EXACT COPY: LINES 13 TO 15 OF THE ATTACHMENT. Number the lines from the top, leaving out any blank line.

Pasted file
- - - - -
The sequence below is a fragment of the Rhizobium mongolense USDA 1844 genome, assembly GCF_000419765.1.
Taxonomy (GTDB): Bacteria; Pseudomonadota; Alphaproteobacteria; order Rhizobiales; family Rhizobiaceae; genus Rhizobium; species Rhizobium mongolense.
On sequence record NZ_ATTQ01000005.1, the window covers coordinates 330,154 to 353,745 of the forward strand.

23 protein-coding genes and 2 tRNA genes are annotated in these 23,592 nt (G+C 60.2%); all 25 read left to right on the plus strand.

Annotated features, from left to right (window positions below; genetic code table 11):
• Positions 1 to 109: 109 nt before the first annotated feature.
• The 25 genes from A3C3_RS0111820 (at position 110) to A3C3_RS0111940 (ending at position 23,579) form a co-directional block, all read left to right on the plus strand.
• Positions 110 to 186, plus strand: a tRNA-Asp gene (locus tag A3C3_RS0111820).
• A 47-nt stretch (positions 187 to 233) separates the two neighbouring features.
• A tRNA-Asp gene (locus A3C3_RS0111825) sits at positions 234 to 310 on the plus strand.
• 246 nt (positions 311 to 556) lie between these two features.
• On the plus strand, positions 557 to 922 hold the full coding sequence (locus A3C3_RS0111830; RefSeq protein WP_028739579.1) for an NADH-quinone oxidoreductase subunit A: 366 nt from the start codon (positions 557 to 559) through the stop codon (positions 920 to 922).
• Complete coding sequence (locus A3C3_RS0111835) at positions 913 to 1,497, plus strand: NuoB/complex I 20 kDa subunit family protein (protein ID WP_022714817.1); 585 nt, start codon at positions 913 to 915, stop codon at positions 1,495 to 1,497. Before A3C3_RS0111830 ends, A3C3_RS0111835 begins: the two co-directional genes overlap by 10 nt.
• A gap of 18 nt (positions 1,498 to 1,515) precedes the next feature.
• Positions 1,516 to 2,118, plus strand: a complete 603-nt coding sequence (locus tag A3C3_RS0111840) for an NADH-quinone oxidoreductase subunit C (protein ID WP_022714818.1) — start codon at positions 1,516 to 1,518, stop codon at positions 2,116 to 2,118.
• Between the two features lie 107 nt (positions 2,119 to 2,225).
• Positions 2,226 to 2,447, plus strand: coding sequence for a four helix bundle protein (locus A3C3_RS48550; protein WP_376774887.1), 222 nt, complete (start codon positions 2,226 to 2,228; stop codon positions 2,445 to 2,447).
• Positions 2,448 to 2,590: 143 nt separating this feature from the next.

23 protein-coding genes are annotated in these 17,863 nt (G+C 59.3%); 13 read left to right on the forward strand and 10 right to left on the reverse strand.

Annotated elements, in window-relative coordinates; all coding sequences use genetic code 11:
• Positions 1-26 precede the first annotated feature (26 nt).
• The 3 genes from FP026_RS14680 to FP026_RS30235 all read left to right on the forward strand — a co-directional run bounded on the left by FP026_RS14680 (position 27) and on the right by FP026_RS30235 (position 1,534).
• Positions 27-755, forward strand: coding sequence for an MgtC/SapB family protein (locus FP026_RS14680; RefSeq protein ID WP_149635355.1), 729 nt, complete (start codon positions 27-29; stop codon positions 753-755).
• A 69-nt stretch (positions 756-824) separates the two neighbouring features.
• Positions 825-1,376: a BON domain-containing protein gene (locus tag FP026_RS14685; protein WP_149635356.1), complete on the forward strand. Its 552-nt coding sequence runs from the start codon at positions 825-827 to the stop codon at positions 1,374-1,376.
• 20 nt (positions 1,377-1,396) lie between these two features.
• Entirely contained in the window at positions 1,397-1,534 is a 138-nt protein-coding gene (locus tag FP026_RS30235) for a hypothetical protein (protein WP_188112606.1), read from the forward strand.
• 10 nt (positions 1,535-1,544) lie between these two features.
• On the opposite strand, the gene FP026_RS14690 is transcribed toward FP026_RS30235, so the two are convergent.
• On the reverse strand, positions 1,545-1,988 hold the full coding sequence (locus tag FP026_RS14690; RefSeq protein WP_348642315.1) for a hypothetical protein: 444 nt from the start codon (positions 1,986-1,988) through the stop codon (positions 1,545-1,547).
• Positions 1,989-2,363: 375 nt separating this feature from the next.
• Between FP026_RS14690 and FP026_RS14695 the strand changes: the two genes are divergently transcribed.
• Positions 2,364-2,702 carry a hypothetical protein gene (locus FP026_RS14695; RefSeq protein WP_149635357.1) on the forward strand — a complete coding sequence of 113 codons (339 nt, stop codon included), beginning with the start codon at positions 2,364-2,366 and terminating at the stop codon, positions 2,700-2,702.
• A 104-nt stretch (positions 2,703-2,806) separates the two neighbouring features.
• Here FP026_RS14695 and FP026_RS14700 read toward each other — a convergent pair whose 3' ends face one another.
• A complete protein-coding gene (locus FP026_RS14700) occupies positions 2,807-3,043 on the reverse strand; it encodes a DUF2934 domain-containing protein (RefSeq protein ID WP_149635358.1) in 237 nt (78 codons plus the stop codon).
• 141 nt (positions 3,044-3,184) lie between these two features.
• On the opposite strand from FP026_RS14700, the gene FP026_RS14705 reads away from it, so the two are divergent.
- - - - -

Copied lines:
• Complete coding sequence (locus A3C3_RS0111835) at positions 913 to 1,497, plus strand: NuoB/complex I 20 kDa subunit family protein (protein ID WP_022714817.1); 585 nt, start codon at positions 913 to 915, stop codon at positions 1,495 to 1,497. Before A3C3_RS0111830 ends, A3C3_RS0111835 begins: the two co-directional genes overlap by 10 nt.
• A gap of 18 nt (positions 1,498 to 1,515) precedes the next feature.
• Positions 1,516 to 2,118, plus strand: a complete 603-nt coding sequence (locus tag A3C3_RS0111840) for an NADH-quinone oxidoreductase subunit C (protein ID WP_022714818.1) — start codon at positions 1,516 to 1,518, stop codon at positions 2,116 to 2,118.